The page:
Do you often hear yourself say – I’m a perfectionist, I have to be at my best always? If you have, then it is likely that you impose some pressure on yourself. Sometimes, you feel best only if you have met your own standard of perfection. This is called emotional perfectionism.
All of us want to strive towards perfection. It is due to our years’ of conditioning and observation that we have learned this pattern. Our sense of self could be so fragile at times that it could shatter easily when we don’t meet our own standards. Lack of self-compassion during our early years of growth could have a long-lasting effect on our future.
Our self-imposed pressures create anxiety, difficulty to connect and disregard for our feelings. We want to achieve straight A’s, compare our performance with our peers, always stick to deadlines and put up with undue pressure. We want to be one notch higher than others around us. If this does not happen, our ‘tower of perfection’ punishes us. What is this voice of punishment? It is our very own self-critical voice, the inner dialogue. Some examples could be:
- I should never feel sad, scared, inadequate and vulnerable.
- I should never feel depressed or anxious.
- I should just get over this.
- I should always be happy and upbeat.
- I must not let them see how I really feel – they will think I’m losing my grip.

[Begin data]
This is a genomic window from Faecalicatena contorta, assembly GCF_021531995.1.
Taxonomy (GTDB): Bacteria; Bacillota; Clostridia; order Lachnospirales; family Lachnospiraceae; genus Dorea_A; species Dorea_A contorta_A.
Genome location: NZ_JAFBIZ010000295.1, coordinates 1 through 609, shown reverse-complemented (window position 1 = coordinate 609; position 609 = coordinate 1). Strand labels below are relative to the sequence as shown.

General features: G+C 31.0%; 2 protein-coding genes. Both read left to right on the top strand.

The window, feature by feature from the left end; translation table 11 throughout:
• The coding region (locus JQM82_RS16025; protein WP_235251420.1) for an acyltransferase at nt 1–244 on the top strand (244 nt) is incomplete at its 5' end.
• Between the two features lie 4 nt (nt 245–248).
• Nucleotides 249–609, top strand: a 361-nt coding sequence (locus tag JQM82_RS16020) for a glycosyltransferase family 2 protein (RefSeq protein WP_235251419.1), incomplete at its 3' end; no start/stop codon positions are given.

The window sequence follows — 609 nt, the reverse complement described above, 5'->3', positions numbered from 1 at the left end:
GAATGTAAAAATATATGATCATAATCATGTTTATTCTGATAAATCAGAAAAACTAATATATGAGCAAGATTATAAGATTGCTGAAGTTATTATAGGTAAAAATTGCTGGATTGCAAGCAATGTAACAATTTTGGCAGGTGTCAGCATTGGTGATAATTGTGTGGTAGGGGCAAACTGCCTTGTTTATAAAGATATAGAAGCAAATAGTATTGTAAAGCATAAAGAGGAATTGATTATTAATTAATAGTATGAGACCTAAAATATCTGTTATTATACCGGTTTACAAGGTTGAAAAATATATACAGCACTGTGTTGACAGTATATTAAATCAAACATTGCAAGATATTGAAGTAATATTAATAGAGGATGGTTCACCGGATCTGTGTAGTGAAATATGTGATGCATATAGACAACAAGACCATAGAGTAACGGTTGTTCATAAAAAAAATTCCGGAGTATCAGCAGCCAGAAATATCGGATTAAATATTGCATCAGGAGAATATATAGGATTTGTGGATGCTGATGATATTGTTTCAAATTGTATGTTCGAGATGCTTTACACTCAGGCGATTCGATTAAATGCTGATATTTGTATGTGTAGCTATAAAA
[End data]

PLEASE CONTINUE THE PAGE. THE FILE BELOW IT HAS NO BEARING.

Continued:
- I need to stay positive because I don’t want to upset my family. They need to believe that I am coping.
- That shouldn’t have bugged me.
These thoughts reflect an unrealistic way of controlling and suppressing our deeper feelings. Over time, they can lead to emotional distancing, out of fear that if we ‘let go’ then we will be overwhelmed by sadness. Applying impossible standards to ‘how we actually feel’ is unhealthy and unfair to ourselves. It is important to try and overcome this with gentleness and compassion. The ability to treat our feelings with kindness is a life-long skill to encourage emotional flexibility. This is a healthy alternative to emotional perfectionism. A few tips to navigate through this are:
- Start with simple reminders like:
- ‘It’s okay, this too shall pass’
- ‘I can handle this’
- ‘It’s okay to feel this way’
- ‘May I be kind with myself in this moment’
- Try to practice mindfulness which is the awareness of our present reality without judgment. It allows room for all emotions without pushing them away or getting enmeshed in them.
- Opening up can feel scary at first but remember that it is usually followed by a sense of relief. So, keep at it, find your safe space and share.
As psychotherapist Maud Purcell puts it: “As human beings we err regularly … Unfortunately, we tend to view errors as failures. We overlook the possibility that the seeds of success are planted within our blunders.”
If you find yourself overwhelmed with emotions, please reach out for professional help. We at LeanonMe will be happy to help you.
AUTHOR: Sneha, Associate Counsellor
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